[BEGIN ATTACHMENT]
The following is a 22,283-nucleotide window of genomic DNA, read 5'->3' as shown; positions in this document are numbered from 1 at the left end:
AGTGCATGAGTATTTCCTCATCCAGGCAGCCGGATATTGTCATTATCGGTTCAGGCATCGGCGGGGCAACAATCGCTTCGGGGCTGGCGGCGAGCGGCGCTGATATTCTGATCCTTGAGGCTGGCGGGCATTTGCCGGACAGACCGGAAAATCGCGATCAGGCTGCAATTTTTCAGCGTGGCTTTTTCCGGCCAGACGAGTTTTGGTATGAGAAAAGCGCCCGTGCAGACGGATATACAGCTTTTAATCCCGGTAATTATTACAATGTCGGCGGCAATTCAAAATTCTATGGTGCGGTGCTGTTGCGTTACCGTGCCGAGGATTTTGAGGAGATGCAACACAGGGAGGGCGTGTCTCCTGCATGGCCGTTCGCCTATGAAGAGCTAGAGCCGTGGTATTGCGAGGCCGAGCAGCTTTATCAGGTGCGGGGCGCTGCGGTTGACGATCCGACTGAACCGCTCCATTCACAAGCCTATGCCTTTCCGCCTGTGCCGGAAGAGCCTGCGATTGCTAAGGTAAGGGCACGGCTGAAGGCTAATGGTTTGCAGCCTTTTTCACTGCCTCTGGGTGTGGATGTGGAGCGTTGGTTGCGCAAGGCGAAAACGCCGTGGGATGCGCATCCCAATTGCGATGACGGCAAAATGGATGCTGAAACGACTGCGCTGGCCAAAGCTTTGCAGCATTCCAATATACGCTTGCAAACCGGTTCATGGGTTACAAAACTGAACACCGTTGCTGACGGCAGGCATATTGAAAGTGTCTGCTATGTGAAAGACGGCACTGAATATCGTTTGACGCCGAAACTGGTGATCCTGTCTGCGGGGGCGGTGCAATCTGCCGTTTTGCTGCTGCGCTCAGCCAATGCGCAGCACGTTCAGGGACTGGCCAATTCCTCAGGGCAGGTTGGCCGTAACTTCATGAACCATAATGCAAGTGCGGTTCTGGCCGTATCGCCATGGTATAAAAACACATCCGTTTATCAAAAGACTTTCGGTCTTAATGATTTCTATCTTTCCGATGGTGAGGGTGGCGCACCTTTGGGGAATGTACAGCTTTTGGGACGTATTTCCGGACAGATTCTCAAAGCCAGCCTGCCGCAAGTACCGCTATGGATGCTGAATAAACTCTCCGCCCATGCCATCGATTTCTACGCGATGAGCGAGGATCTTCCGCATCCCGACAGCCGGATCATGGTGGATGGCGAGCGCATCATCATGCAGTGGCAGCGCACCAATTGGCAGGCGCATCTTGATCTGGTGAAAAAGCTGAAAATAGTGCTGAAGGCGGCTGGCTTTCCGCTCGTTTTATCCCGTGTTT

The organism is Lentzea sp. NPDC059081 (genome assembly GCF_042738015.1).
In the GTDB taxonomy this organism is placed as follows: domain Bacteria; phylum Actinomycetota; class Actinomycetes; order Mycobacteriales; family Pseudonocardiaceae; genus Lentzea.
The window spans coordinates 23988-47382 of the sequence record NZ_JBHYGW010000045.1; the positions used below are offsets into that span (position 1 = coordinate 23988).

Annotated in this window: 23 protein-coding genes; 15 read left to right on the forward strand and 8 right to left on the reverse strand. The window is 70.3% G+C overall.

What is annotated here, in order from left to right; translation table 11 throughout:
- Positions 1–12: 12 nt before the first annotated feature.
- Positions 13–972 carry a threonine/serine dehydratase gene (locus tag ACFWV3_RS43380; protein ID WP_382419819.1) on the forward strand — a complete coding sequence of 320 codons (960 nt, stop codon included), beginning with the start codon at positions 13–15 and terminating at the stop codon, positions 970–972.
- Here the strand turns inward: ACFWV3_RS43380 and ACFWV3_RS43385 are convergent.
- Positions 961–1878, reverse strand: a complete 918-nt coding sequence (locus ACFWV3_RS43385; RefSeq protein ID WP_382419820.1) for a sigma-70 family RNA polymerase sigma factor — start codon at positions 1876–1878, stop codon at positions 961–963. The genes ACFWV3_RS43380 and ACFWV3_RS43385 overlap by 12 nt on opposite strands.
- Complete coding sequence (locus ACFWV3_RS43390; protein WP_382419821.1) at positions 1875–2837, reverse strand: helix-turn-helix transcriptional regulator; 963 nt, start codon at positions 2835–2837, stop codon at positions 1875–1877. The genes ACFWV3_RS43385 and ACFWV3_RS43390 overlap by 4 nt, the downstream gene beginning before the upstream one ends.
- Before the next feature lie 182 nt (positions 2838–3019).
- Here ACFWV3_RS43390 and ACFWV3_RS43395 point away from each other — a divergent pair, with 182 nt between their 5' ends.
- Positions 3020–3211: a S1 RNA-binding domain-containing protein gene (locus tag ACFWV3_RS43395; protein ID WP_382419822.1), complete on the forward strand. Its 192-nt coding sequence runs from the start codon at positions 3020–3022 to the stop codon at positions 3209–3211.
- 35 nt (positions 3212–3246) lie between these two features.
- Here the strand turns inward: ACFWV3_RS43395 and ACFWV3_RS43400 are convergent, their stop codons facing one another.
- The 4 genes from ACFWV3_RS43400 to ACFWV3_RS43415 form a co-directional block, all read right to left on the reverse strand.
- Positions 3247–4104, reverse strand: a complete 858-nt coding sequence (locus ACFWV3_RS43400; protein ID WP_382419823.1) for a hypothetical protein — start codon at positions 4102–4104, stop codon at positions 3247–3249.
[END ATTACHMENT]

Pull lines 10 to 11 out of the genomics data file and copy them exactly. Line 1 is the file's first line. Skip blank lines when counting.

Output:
- Here the strand turns inward: ACFWV3_RS43380 and ACFWV3_RS43385 are convergent.
- Positions 961–1878, reverse strand: a complete 918-nt coding sequence (locus ACFWV3_RS43385; RefSeq protein ID WP_382419820.1) for a sigma-70 family RNA polymerase sigma factor — start codon at positions 1876–1878, stop codon at positions 961–963. The genes ACFWV3_RS43380 and ACFWV3_RS43385 overlap by 12 nt on opposite strands.